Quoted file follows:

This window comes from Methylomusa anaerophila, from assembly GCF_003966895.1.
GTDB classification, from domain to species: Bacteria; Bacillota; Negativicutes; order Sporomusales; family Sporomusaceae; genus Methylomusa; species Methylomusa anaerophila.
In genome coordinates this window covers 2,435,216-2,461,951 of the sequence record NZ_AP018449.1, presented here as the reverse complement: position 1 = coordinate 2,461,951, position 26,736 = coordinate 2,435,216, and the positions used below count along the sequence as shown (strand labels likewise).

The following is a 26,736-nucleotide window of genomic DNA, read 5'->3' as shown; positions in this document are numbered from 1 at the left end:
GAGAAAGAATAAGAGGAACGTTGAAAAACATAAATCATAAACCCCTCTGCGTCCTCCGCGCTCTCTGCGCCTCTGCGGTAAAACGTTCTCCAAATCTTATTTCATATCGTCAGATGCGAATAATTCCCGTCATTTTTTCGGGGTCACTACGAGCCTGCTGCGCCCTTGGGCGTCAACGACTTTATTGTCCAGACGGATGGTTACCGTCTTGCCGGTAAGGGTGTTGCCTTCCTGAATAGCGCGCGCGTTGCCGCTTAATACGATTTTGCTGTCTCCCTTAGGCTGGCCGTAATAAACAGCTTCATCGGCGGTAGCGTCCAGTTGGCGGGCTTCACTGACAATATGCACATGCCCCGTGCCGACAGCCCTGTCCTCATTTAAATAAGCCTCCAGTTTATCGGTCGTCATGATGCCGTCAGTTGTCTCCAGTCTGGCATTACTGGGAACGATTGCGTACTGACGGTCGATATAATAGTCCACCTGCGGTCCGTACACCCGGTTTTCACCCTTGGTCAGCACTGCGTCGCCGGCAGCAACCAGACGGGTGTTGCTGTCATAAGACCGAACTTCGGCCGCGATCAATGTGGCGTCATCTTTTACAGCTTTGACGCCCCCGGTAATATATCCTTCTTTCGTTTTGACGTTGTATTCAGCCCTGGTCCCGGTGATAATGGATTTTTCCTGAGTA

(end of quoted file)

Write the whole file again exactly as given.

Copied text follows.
This window comes from Methylomusa anaerophila, from assembly GCF_003966895.1.
GTDB classification, from domain to species: Bacteria; Bacillota; Negativicutes; order Sporomusales; family Sporomusaceae; genus Methylomusa; species Methylomusa anaerophila.
In genome coordinates this window covers 2,435,216-2,461,951 of the sequence record NZ_AP018449.1, presented here as the reverse complement: position 1 = coordinate 2,461,951, position 26,736 = coordinate 2,435,216, and the positions used below count along the sequence as shown (strand labels likewise).

The following is a 26,736-nucleotide window of genomic DNA, read 5'->3' as shown; positions in this document are numbered from 1 at the left end:
GAGAAAGAATAAGAGGAACGTTGAAAAACATAAATCATAAACCCCTCTGCGTCCTCCGCGCTCTCTGCGCCTCTGCGGTAAAACGTTCTCCAAATCTTATTTCATATCGTCAGATGCGAATAATTCCCGTCATTTTTTCGGGGTCACTACGAGCCTGCTGCGCCCTTGGGCGTCAACGACTTTATTGTCCAGACGGATGGTTACCGTCTTGCCGGTAAGGGTGTTGCCTTCCTGAATAGCGCGCGCGTTGCCGCTTAATACGATTTTGCTGTCTCCCTTAGGCTGGCCGTAATAAACAGCTTCATCGGCGGTAGCGTCCAGTTGGCGGGCTTCACTGACAATATGCACATGCCCCGTGCCGACAGCCCTGTCCTCATTTAAATAAGCCTCCAGTTTATCGGTCGTCATGATGCCGTCAGTTGTCTCCAGTCTGGCATTACTGGGAACGATTGCGTACTGACGGTCGATATAATAGTCCACCTGCGGTCCGTACACCCGGTTTTCACCCTTGGTCAGCACTGCGTCGCCGGCAGCAACCAGACGGGTGTTGCTGTCATAAGACCGAACTTCGGCCGCGATCAATGTGGCGTCATCTTTTACAGCTTTGACGCCCCCGGTAATATATCCTTCTTTCGTTTTGACGTTGTATTCAGCCCTGGTCCCGGTGATAATGGATTTTTCCTGAGTA